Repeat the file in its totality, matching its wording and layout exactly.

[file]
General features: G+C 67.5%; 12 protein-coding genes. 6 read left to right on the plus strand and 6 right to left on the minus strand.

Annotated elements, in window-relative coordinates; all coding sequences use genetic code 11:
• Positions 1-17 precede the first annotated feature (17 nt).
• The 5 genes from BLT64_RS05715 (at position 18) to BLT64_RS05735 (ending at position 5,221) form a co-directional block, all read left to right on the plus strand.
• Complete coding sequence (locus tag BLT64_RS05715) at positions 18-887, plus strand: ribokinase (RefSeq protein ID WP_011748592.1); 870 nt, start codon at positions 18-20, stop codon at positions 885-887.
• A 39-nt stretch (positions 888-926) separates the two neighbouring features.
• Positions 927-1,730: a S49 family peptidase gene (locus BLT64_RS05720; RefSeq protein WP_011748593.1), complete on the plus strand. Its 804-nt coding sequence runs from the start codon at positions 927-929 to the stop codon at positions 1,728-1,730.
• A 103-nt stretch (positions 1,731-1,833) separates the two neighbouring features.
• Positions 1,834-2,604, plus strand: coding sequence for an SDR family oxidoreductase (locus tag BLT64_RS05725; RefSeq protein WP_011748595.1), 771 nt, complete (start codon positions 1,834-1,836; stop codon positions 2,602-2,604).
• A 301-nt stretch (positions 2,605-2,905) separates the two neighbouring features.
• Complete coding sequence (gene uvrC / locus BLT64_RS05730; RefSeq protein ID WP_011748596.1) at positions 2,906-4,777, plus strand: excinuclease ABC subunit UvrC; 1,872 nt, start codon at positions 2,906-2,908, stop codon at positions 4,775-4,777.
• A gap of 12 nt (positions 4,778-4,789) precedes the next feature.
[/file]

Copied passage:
General features: G+C 67.5%; 12 protein-coding genes. 6 read left to right on the plus strand and 6 right to left on the minus strand.

Annotated elements, in window-relative coordinates; all coding sequences use genetic code 11:
• Positions 1-17 precede the first annotated feature (17 nt).
• The 5 genes from BLT64_RS05715 (at position 18) to BLT64_RS05735 (ending at position 5,221) form a co-directional block, all read left to right on the plus strand.
• Complete coding sequence (locus tag BLT64_RS05715) at positions 18-887, plus strand: ribokinase (RefSeq protein ID WP_011748592.1); 870 nt, start codon at positions 18-20, stop codon at positions 885-887.
• A 39-nt stretch (positions 888-926) separates the two neighbouring features.
• Positions 927-1,730: a S49 family peptidase gene (locus BLT64_RS05720; RefSeq protein WP_011748593.1), complete on the plus strand. Its 804-nt coding sequence runs from the start codon at positions 927-929 to the stop codon at positions 1,728-1,730.
• A 103-nt stretch (positions 1,731-1,833) separates the two neighbouring features.
• Positions 1,834-2,604, plus strand: coding sequence for an SDR family oxidoreductase (locus tag BLT64_RS05725; RefSeq protein WP_011748595.1), 771 nt, complete (start codon positions 1,834-1,836; stop codon positions 2,602-2,604).
• A 301-nt stretch (positions 2,605-2,905) separates the two neighbouring features.
• Complete coding sequence (gene uvrC / locus BLT64_RS05730; RefSeq protein ID WP_011748596.1) at positions 2,906-4,777, plus strand: excinuclease ABC subunit UvrC; 1,872 nt, start codon at positions 2,906-2,908, stop codon at positions 4,775-4,777.
• A gap of 12 nt (positions 4,778-4,789) precedes the next feature.